“I have a newfound respect for authors. The hardest part was the writing. The easiest part was also the writing. Once it starts flowing, it’s incredible and comes at the strangest times,” says actor, Tony Award-winning producer, and jazz enthusiast, Wendell Pierce. “Watching a baseball game, you’ve got to stop and find something to write with. It’s like, really? Right now? During the game?”
The Wind in the Reeds: A Storm, a Play, and the City That Would Not Be Broken is the debut memoir by Pierce and includes details of his journey that have left him feeling vulnerable. “I’m sharing so much of myself, and that has been uncomfortable. I keep thinking and wondering, Will you all like it?”
The book includes background on Pierce’s New Orleans, Louisiana roots, and how appreciation for the arts played a role in his family and community. Raised in the historical Ponchartrain Park section,, destroyed by Hurricane Katrina in 2005, Wendell Pierce shares vivid childhood experiences and exposures readers to the rich New Orleans arts culture, which developed his character.
Pierce recalls, “There was a public park [there] that African Americans were only allowed to enter on Wednesdays. That was the only day we could go into this [particular] park. Eventually, one was built just for us. White people had tours going through our area,” he says. With an animated face and vocals, he adds, “And this is a Negro housewife hanging clothes, and this Negro is . . .” Clearly the humor here is intended for the sake of laughing to keep from crying.
Wendell Pierce chose Rod Dreher, a conservative author and editor to help write this book. “I said ok, I’ll just have lunch with him, because everyone said I should. I had no intention on choosing him, and he was hoping I did not chose him, as well. We were both being courteous,” said Pierce of their initial meeting.
But something incredible occurred over that lunch. Humanity. Although we were raised differently and share different views, we realized [0ur] commonalities.” Commonalities are, often times, perceived quite differently. Although Dreher was instrumental in developing Pirece’s book, Dreher considers the memoir conservative, while Pierce emphatically disagrees.
He further states, “There is something to being able to meet people at the level of humanity. It’s the same humanity I was able to find in Clarence Thomas, whom I will [soon] be portraying.” Pierce pauses, interrupted by disapproval noises from guests, but then continues, “Now-now,” says Pierce. “There is a disconnect, but once I learned his granddad told him there was no such thing as ‘can’t,’ because I buried it a long time ago, I was able to connect through humanity and it helped me in my portrayal of Thomas.” Pierce’s own father had expressed those exact same sentiments.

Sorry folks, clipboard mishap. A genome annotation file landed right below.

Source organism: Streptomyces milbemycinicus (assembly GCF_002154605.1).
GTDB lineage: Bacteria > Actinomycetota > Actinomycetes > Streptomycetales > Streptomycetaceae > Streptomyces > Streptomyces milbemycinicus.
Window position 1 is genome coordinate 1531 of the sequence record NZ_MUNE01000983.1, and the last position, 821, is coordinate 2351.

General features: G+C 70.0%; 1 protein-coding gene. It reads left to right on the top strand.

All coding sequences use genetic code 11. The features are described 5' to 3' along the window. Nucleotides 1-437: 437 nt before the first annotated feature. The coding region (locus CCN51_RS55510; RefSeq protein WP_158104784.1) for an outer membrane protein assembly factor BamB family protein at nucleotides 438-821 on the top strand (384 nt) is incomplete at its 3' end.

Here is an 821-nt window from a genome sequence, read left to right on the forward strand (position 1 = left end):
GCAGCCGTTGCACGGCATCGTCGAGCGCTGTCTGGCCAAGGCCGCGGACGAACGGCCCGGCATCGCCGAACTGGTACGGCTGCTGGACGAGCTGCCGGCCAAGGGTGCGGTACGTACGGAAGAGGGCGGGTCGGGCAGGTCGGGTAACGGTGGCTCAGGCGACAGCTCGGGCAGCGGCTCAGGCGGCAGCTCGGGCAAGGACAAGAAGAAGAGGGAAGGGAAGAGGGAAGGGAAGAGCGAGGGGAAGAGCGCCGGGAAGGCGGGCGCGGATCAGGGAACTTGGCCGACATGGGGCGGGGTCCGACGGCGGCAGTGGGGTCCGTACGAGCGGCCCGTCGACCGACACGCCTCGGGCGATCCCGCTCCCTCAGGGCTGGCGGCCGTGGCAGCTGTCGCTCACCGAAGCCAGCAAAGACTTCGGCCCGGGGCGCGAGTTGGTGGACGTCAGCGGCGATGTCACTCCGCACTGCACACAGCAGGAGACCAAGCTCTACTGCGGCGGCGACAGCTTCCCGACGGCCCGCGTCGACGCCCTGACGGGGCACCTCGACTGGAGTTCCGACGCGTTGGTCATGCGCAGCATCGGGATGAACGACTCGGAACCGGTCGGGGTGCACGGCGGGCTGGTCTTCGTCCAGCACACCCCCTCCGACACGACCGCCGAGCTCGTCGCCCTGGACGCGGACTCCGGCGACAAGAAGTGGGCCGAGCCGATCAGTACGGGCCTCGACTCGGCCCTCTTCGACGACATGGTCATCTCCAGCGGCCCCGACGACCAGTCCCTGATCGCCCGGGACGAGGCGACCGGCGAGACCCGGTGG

Wendell Pierce’s sense of humanity is not to be mistaken as submission to inequalities and neglect. This is evident when he recalls President Bush’s visit to New Orleans during Hurricane Katrina. “Who made sure his Air Force One was low enough for him to fly around and see what was going on? And then, flew him out of there.
He continues, “President Franklin D. Roosevelt created ‘the zones.’ During the New Deal “there were green zones, yellow zones and red zones and if you were in a red zone, one of the criteria included having one black in your neighborhood, you could not get an FHA loan. Hows that for progress?”
The historical Pontchartrain Park section, devastated since Hurricane Katrina, is currently undergoing restoration with the help of Pierce. His palpable dissatisfaction with social injustices, vivid accounts of how the arts and jazz have helped shape him as a person, and even more captivating details of his upbringing in New Orleans are captured in this debut. Take a look at him reading an excerpt here.
The Wind in the Reeds: A Storm, a Play, and the City That Would Not Be Broken has been selected by Oprah Winfrey for her October Book Club. The memoir is published by Riverhead Books and retails for $27.95. Twitter@WendellPierce